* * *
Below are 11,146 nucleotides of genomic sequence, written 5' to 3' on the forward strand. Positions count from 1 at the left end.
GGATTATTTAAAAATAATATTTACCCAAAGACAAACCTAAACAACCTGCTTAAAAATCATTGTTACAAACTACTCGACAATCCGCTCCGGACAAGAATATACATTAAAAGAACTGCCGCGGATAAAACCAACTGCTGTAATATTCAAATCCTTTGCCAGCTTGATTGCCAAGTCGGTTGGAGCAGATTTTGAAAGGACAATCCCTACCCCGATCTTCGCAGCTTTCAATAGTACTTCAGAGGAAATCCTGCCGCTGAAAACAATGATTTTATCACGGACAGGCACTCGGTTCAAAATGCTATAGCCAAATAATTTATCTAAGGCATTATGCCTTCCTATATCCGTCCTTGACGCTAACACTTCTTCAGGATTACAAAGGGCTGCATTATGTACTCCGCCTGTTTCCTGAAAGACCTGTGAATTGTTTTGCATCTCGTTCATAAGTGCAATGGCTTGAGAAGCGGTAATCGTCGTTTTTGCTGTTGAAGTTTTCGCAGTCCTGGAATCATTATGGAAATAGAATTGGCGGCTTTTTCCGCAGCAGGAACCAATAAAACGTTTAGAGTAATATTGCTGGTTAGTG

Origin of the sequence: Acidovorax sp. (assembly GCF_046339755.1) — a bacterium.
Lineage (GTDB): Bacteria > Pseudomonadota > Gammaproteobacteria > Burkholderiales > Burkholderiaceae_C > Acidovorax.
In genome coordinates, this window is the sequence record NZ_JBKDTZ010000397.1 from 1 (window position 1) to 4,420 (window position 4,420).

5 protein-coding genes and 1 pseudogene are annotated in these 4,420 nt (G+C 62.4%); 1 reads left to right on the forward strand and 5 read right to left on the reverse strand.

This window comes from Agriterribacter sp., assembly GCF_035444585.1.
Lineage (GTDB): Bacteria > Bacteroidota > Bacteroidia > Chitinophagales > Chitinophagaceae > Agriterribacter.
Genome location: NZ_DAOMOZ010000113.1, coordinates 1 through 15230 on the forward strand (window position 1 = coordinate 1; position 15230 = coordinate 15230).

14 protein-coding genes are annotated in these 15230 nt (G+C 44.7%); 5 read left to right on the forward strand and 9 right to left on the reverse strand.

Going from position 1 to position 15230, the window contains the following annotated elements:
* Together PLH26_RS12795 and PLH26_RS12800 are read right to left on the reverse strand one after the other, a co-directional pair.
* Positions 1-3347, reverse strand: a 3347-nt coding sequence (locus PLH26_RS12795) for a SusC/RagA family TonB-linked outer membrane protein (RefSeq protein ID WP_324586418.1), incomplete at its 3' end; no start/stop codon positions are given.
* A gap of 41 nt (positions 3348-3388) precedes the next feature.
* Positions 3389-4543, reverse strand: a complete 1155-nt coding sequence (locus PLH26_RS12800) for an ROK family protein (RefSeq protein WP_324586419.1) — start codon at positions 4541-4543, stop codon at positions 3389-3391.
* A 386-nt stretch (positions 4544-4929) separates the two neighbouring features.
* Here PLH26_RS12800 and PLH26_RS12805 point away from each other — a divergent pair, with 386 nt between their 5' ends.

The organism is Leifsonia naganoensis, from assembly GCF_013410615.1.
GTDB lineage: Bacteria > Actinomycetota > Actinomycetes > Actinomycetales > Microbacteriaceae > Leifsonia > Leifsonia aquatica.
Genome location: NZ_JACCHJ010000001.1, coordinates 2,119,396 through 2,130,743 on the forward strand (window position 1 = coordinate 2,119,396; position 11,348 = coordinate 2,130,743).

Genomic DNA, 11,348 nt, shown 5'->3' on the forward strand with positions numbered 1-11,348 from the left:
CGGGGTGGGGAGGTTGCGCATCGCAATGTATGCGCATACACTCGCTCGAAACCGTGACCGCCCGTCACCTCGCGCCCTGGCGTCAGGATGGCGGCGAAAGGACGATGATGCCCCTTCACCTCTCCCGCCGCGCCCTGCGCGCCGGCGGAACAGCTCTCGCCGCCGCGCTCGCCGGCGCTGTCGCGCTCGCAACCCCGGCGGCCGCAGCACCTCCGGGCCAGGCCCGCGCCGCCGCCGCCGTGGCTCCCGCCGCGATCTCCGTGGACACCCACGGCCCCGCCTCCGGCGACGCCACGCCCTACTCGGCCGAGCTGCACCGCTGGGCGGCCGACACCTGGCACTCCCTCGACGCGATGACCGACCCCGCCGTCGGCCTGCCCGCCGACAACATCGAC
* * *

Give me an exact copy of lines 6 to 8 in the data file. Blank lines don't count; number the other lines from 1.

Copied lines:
5 protein-coding genes and 1 pseudogene are annotated in these 4,420 nt (G+C 62.4%); 1 reads left to right on the forward strand and 5 read right to left on the reverse strand.

This window comes from Agriterribacter sp., assembly GCF_035444585.1.
Lineage (GTDB): Bacteria > Bacteroidota > Bacteroidia > Chitinophagales > Chitinophagaceae > Agriterribacter.